“Victory or Death” Letter Returns to the Alamo—With Longhorns’ Help

For decades, the letter proclaiming the Texas Revolution’s most famous battle cry—“Victory or Death”—was hidden away in a little-known government building. Now, after 177 years, it’s come home to the humble fort where it was penned: the Alamo.

On Feb. 24, 1836, as Santa Anna’s soldiers surrounded the Alamo, Commander William Barret Travis took shelter inside the small fort and wrote a letter addressed “to the People of Texas and all the Americans in the World.”

Travis described how Santa Anna had demanded that the Texans surrender or be killed, and he announced his refusal to give up: “…our flag still waves proudly from the walls—I shall never surrender or retreat.” He then asked for reinforcements to join the battle before concluding, “I am determined to sustain myself as long as possible and die like a soldier who never forgets what is due to his own honor and that of his country—Victory or Death.”

As every Texan schoolchild now learns, the reinforcements didn’t arrive in time. Travis was killed along with all the other defenders at the Alamo. In total, about 189 Texans and 400-600 Mexicans died.

On Tuesday morning—177 years and two days later—a group of World War II veterans stood in front of Travis’ letter, which is now sealed up in a hefty glass display case in the Alamo. One of the elderly men had been a copilot in the 1942 Doolittle Raid, a Tokyo air raid so dangerous that it was expected to be a suicide mission. As he read the letter, he was overcome with emotion.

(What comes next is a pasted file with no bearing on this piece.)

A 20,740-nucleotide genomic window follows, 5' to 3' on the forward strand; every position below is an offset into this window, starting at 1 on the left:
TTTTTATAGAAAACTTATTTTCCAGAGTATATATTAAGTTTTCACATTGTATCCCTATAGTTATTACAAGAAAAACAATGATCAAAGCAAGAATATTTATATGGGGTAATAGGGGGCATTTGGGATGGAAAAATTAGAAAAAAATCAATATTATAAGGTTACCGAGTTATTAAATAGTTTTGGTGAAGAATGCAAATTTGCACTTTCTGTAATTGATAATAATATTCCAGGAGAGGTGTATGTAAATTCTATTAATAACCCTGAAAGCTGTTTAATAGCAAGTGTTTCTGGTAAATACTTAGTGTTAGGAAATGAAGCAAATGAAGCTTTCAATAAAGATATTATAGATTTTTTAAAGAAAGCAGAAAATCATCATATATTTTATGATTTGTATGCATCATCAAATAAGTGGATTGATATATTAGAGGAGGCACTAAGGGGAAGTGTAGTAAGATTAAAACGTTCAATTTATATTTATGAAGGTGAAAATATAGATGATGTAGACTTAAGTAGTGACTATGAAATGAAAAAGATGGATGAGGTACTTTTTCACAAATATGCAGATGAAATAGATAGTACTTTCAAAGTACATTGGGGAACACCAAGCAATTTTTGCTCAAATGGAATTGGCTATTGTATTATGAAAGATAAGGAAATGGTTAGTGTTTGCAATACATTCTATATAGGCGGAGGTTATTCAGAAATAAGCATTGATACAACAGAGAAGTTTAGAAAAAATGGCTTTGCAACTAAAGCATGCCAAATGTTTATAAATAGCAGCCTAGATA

“There’ve been a lot of stories like that,” says Mark Loeffler of the more than 2,000 daily visitors who have flocked to the Alamo since Saturday, when the letter was put on display. “A lot of tears. The letter’s message in 1836 was that freedom is worth dying for, that sometimes you have to sacrifice yourself for a greater cause. That message has resonated through the ages, and it still resonates.”

Loeffler, BA ’91, is the communications director at the Texas General Land Office, which oversees the Alamo. He’s also the brains behind the Travis letter’s return to its birthplace. For decades, the letter was squirreled away in a file folder at the Texas State Library and Archives Commission in downtown Austin. It was sometimes displayed in the building, but few members of the public knew about it.

Loeffler didn’t think that was right. “This is a document that belongs to the people,” he says. “The state library and the land office are just custodians of documents owned by the people of Texas.”

So in 2011, when the General Land Office became the Alamo’s custodian, Loeffler took his idea to land commissioner Jerry Patterson, whom he calls “a big history buff.” After two years of negotiations with various state entities, an arrangement was worked out to display the letter at the Alamo from Feb. 23-March 7. It’s a short exhibition, which Loeffler says is partially because of concerns over protecting the extremely valuable letter. The dates were also planned to roughly coincide with the 177th anniversary of the battle.

Loeffler wasn’t the only Longhorn who helped send the letter back to San Antonio. State Rep. Mike Villarreal, a doctoral student in the LBJ School of Public Affairs, and State Sen. Leticia Van de Putte, BS ’79, also passed House and Senate resolutions recognizing the letter.

The second half of the Travis Letter. Photo courtesy Jim Suydam / Texas State Library and Archives Commission.


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